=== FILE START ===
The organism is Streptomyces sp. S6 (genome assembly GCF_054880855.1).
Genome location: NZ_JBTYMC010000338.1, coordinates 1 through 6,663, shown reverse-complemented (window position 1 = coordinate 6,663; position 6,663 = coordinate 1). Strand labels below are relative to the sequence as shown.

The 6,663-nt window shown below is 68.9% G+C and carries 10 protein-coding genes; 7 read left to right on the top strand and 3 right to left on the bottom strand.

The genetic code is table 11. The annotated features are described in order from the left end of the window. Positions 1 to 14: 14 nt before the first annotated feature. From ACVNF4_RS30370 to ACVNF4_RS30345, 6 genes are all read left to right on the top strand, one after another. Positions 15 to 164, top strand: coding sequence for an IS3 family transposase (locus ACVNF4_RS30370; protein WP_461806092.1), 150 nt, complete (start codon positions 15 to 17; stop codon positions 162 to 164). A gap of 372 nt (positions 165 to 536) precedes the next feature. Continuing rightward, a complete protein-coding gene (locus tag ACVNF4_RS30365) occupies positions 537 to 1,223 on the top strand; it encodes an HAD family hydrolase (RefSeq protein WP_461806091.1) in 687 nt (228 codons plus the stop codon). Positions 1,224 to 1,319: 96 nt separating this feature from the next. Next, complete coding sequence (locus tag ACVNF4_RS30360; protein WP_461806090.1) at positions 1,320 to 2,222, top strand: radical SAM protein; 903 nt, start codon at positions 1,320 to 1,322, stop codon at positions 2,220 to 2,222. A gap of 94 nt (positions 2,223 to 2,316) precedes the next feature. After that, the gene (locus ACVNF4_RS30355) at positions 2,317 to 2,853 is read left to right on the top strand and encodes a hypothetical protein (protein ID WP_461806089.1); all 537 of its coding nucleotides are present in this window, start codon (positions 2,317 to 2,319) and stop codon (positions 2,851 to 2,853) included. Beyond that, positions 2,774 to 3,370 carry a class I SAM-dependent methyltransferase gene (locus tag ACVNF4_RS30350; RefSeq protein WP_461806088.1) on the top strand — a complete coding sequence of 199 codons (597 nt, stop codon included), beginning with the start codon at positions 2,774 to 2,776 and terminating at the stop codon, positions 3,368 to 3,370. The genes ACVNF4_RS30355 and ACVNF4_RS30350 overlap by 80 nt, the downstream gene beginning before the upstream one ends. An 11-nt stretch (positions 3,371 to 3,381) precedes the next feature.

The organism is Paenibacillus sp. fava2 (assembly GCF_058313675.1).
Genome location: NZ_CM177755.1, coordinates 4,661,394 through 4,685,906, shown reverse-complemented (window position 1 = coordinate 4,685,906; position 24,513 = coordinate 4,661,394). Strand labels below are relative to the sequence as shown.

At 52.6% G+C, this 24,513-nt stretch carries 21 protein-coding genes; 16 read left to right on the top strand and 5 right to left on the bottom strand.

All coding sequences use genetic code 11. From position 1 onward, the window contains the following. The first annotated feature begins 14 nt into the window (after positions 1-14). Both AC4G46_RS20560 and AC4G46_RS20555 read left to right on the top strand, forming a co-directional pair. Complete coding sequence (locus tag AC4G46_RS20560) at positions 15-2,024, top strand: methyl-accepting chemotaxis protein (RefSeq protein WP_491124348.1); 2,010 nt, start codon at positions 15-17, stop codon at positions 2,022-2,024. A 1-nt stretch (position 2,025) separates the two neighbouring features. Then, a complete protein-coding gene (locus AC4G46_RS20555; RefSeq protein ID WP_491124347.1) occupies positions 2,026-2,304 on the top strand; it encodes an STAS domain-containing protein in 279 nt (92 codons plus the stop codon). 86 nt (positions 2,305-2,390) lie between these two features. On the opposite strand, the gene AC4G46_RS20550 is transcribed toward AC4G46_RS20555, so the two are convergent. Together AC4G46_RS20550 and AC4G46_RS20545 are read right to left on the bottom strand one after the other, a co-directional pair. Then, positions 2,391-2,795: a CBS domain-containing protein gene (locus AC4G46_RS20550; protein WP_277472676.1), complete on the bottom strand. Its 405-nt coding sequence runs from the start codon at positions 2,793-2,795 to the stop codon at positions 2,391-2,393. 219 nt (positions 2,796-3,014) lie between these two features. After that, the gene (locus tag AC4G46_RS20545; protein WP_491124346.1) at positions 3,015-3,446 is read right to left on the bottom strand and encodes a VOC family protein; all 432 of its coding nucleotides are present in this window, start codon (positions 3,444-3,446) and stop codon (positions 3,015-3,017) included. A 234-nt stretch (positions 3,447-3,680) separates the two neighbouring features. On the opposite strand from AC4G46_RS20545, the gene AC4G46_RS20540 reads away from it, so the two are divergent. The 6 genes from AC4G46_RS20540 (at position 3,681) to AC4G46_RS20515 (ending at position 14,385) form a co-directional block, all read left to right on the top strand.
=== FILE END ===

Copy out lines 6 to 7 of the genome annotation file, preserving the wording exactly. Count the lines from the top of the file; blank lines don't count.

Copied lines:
Genome location: NZ_CM177755.1, coordinates 4,661,394 through 4,685,906, shown reverse-complemented (window position 1 = coordinate 4,685,906; position 24,513 = coordinate 4,661,394). Strand labels below are relative to the sequence as shown.

At 52.6% G+C, this 24,513-nt stretch carries 21 protein-coding genes; 16 read left to right on the top strand and 5 right to left on the bottom strand.